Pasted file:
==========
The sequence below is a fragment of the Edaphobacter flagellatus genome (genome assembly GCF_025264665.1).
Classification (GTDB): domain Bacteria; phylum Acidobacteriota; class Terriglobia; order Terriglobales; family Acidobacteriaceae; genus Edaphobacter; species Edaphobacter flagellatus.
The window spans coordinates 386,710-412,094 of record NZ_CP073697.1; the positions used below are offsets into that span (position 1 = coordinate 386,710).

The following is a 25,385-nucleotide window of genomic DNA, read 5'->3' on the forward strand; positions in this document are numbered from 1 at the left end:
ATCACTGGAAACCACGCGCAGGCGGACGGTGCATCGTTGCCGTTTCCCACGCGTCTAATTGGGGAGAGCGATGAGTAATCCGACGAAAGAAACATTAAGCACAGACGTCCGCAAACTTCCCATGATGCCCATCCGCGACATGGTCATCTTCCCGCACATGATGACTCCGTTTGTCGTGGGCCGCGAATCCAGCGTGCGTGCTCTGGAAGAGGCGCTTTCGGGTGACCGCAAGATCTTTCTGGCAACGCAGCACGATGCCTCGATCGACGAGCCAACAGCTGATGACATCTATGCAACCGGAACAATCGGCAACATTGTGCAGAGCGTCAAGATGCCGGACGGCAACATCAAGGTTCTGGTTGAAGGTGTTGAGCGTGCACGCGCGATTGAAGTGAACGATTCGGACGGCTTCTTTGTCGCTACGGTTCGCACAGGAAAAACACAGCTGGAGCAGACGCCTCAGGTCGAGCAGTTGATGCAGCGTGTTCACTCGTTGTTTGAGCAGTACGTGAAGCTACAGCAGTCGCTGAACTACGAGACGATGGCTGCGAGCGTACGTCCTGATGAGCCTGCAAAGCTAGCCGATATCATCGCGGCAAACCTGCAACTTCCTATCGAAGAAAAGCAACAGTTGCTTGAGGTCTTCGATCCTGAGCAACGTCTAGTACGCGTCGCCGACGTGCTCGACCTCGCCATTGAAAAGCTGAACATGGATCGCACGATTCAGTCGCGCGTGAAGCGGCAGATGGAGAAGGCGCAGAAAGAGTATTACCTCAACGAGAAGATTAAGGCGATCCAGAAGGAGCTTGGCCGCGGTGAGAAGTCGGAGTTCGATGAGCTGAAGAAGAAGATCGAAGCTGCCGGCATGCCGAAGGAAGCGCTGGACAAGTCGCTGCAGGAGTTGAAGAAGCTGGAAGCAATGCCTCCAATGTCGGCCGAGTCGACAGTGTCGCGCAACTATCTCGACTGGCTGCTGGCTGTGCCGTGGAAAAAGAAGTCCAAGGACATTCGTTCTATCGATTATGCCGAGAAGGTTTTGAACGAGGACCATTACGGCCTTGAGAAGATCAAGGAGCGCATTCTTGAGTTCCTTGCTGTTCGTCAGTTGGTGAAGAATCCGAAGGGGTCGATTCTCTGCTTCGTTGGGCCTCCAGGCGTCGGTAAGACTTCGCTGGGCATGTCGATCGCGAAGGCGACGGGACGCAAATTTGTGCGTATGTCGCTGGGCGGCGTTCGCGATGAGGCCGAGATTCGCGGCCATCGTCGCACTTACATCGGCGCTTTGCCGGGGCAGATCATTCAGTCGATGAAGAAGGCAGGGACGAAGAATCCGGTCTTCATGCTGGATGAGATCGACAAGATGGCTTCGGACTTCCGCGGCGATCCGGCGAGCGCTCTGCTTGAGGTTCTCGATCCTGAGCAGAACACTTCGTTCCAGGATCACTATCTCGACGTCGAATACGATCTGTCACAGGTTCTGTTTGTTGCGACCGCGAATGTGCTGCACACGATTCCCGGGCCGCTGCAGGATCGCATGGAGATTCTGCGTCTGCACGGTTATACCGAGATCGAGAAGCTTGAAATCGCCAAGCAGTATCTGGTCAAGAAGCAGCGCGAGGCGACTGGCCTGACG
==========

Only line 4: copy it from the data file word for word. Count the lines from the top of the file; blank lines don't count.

The following is a 25,385-nucleotide window of genomic DNA, read 5'->3' on the forward strand; positions in this document are numbered from 1 at the left end: